6.5.1 Support Rural Entrepreneurship Through Schools

One growth area in rural entrepreneurship is school-based entrepreneurship programs. This expansion is driven in part by two factors. First, teaching entrepreneurship in schools is one way to help prepare young people for a career after school.Second, schools are a cost-effective infrastructure for entrepreneurship initiatives to use to reach young people. 

School-based entrepreneurship initiatives fall into two categories. In one category, school-based curricula help teachers open students’ hearts and minds to the potential of enterprise ownership as a positive career path, rather than a negative default activity. They also develop a range of skills useful for entrepreneurship and beyond, including financial literacy and work readiness skills, which include: creativity and ingenuity, planning, and self-confidence linked to marketing and sales.   

In the other category, more practical tools and programs support students to engage in business while in school, and to make plans for business after school ends. Some initiatives are individually focused, and some are group focused, while a few support the school itself to run a business that generates revenue to offset operating expenses or improve the quality of services, such as water, food, or lighting.

Tools for Schools Curricula
  • Enterprise Uganda Foundation: Students attend entrepreneurship training with their households during school breaks that do not “disturb” the mainstream education curricula. www.enterprise.co.ug
     
  • Lyndon Rego Center for Creative Leadership: The Center focuses on “Leadership Beyond Boundaries.” According to the center, this kind of leadership training is normally delivered to executives and other elite populations. The center is “democratizing” leadership training by providing it to young, disadvantaged people around the world. Their curriculum focuses on self-assessment and developing an individual life and leadership vision.  www.leadbeyond.org
     
  • Educate!  Targeting the final two years of secondary school, Educate! offers entrepreneurship and leadership training and supports model businesses or community initiatives.  Educate! works by linking secondary schools with an Educate! mentor who delivers the program and links students with additional mentors in their communities.  In Uganda, Educate! is integrating this model into the national education system.  www.educateuganda.org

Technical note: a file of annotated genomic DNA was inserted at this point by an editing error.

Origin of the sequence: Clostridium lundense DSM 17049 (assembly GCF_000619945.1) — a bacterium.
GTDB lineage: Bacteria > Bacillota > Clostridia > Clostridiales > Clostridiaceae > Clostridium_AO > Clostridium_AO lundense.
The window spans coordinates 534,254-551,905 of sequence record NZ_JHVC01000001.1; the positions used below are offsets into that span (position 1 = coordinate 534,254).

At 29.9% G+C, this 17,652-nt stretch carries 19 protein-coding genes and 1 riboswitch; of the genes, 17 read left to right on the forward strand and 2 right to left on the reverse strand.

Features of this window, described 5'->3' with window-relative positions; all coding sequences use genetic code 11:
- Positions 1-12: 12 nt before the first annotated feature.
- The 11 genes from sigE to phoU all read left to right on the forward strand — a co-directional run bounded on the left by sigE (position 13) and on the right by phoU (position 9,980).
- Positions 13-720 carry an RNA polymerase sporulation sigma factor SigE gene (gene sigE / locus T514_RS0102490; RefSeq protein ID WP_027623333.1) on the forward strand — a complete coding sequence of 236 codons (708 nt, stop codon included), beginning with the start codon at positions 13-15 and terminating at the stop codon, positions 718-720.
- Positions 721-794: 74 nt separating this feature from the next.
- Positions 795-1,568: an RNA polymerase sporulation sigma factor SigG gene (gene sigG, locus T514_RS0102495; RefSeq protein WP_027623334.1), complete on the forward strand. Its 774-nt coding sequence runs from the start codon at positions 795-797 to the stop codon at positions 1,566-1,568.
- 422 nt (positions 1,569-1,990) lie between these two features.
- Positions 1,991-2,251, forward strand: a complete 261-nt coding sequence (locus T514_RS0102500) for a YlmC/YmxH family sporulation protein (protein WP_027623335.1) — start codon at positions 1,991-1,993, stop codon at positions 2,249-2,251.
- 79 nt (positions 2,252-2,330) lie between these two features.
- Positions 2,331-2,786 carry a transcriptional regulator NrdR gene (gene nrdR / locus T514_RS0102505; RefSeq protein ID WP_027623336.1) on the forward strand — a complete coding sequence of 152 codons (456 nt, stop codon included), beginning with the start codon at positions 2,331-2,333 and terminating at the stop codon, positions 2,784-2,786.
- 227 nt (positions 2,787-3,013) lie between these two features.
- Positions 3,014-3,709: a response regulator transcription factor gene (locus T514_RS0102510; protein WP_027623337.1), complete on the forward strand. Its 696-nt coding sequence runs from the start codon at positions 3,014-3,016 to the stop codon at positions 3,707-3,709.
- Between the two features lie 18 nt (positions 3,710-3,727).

Programs:

    • Junior Achievement Worldwide (JA) in Kenya: JA’s Student Business Plan Competition targets high-achieving students in some of the best schools in Kenya. They gain work readiness, financial literacy, and entrepreneurship competencies. Students establish businesses over a three-month period, and receive a mentor from a larger business who helps them overcome specific challenges they encounter. Many business concepts are in innovative technical arenas such as alternative energy. www.kenya.ja.org
       
    • Teach a Man to Fish: This organization’s School Enterprise Challenge offers training and guidance to schools to establish school-based enterprises, which generate income and provide a platform for student learning. The School Enterprise Challenge is an annual competition that provides prizes to schools, teachers and individuals. The purpose is to promote school-based enterprises, and it is free to participate.  The organization provides a full package of teaching and business establishment materials, and provides feedback on business plans. The foundation incorporates environmental and social sustainability into the business training materials. www.teachamantofish.org.uk
       
    • Aflatoun: With its programs focusing on social skills and financial education, aims to inspire children and youth to be socially and economically empowered citizens to become active agents capable of transforming their communities and societies. Aflatoun works in  102 countries with 150 partner organizations through a social franchise model:  Aflatoun provides curricula and training to local partners, who either mobilize local funding or integrate SFE in their ongoing programs for children and youth.  Several curricula (with teacher guides) for different ages of children and youth ranging from 3yrs-24 years have been developed by Aflatoun and is available in about 30 languages.  Curricula provides children with a holistic learning experience that embraces knowledge and skills harnessed from both inside and outside the classroom. The curricula covers both social and  business enterprises. In 2013, schools in 102 countries participated in a very diverse contexts. http://www.aflatoun.org/
       
    • Urban Gardens Program for HIV Impacted Women and Children: (US Government PEPFAR funded initiative implemented by DAI in Ethiopia1): This innovative value chain development program had trouble reaching young people until it partnered with 183 schools to establish school-based urban gardens which provide a source of food and income for the school, as well as agri-business training and experience for students. The program also established savings and loan groups among student population that supported children to stay in school. http://dai.com/our-work/projects/ethiopia—urban-gardens-program-hiv-affected-women-and-children-ugp

 

  • 1.   PEPFAR is the Presidential Emergency Program for Aids Relief; DAI is Development Alternatives International.